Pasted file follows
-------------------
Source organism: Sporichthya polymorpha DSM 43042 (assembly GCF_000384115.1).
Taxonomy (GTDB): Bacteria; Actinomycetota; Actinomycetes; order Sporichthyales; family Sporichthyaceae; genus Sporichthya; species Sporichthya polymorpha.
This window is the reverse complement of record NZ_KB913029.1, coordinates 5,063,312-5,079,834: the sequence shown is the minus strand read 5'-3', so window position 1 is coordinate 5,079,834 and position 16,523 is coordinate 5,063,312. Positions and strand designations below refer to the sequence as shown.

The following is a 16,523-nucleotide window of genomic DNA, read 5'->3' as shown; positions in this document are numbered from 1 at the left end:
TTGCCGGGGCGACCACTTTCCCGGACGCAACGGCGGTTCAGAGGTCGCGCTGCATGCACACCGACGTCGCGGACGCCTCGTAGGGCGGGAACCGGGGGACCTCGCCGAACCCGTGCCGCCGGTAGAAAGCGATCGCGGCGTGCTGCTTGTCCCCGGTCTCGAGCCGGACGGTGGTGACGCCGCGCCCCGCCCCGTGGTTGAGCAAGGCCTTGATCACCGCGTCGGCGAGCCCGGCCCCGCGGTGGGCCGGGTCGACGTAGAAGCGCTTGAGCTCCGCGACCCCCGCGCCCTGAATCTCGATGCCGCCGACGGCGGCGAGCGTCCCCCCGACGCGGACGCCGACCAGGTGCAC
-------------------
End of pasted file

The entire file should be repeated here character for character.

Source organism: Sporichthya polymorpha DSM 43042 (assembly GCF_000384115.1).
Taxonomy (GTDB): Bacteria; Actinomycetota; Actinomycetes; order Sporichthyales; family Sporichthyaceae; genus Sporichthya; species Sporichthya polymorpha.
This window is the reverse complement of record NZ_KB913029.1, coordinates 5,063,312-5,079,834: the sequence shown is the minus strand read 5'-3', so window position 1 is coordinate 5,079,834 and position 16,523 is coordinate 5,063,312. Positions and strand designations below refer to the sequence as shown.

The following is a 16,523-nucleotide window of genomic DNA, read 5'->3' as shown; positions in this document are numbered from 1 at the left end:
TTGCCGGGGCGACCACTTTCCCGGACGCAACGGCGGTTCAGAGGTCGCGCTGCATGCACACCGACGTCGCGGACGCCTCGTAGGGCGGGAACCGGGGGACCTCGCCGAACCCGTGCCGCCGGTAGAAAGCGATCGCGGCGTGCTGCTTGTCCCCGGTCTCGAGCCGGACGGTGGTGACGCCGCGCCCCGCCCCGTGGTTGAGCAAGGCCTTGATCACCGCGTCGGCGAGCCCGGCCCCGCGGTGGGCCGGGTCGACGTAGAAGCGCTTGAGCTCCGCGACCCCCGCGCCCTGAATCTCGATGCCGCCGACGGCGGCGAGCGTCCCCCCGACGCGGACGCCGACCAGGTGCAC